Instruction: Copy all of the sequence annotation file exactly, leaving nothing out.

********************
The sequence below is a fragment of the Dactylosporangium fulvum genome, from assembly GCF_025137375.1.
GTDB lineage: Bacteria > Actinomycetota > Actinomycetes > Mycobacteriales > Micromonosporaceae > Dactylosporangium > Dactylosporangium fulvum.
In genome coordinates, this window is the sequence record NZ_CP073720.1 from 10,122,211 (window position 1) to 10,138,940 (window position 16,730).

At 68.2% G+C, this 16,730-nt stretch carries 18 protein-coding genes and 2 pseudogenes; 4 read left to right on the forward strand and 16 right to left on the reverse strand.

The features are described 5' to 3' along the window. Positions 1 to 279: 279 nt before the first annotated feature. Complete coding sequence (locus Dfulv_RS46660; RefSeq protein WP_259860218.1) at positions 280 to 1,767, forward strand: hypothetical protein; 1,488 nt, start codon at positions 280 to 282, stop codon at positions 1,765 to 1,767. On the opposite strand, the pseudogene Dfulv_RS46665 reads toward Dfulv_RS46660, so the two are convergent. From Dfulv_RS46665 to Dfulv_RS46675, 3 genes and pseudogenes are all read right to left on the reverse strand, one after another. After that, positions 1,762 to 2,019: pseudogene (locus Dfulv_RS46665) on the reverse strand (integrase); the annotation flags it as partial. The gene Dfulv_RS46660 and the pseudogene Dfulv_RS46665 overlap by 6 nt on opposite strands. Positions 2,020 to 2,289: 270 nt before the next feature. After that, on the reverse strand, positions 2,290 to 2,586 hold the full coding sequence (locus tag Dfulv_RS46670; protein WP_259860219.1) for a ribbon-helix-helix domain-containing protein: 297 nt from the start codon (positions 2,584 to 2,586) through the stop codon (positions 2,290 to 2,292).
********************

The sequence below is a fragment of the Dactylosporangium fulvum genome, from assembly GCF_025137375.1.
GTDB lineage: Bacteria > Actinomycetota > Actinomycetes > Mycobacteriales > Micromonosporaceae > Dactylosporangium > Dactylosporangium fulvum.
In genome coordinates, this window is the sequence record NZ_CP073720.1 from 10,122,211 (window position 1) to 10,138,940 (window position 16,730).

At 68.2% G+C, this 16,730-nt stretch carries 18 protein-coding genes and 2 pseudogenes; 4 read left to right on the forward strand and 16 right to left on the reverse strand.

The features are described 5' to 3' along the window. Positions 1 to 279: 279 nt before the first annotated feature. Complete coding sequence (locus Dfulv_RS46660; RefSeq protein WP_259860218.1) at positions 280 to 1,767, forward strand: hypothetical protein; 1,488 nt, start codon at positions 280 to 282, stop codon at positions 1,765 to 1,767. On the opposite strand, the pseudogene Dfulv_RS46665 reads toward Dfulv_RS46660, so the two are convergent. From Dfulv_RS46665 to Dfulv_RS46675, 3 genes and pseudogenes are all read right to left on the reverse strand, one after another. After that, positions 1,762 to 2,019: pseudogene (locus Dfulv_RS46665) on the reverse strand (integrase); the annotation flags it as partial. The gene Dfulv_RS46660 and the pseudogene Dfulv_RS46665 overlap by 6 nt on opposite strands. Positions 2,020 to 2,289: 270 nt before the next feature. After that, on the reverse strand, positions 2,290 to 2,586 hold the full coding sequence (locus tag Dfulv_RS46670; protein WP_259860219.1) for a ribbon-helix-helix domain-containing protein: 297 nt from the start codon (positions 2,584 to 2,586) through the stop codon (positions 2,290 to 2,292).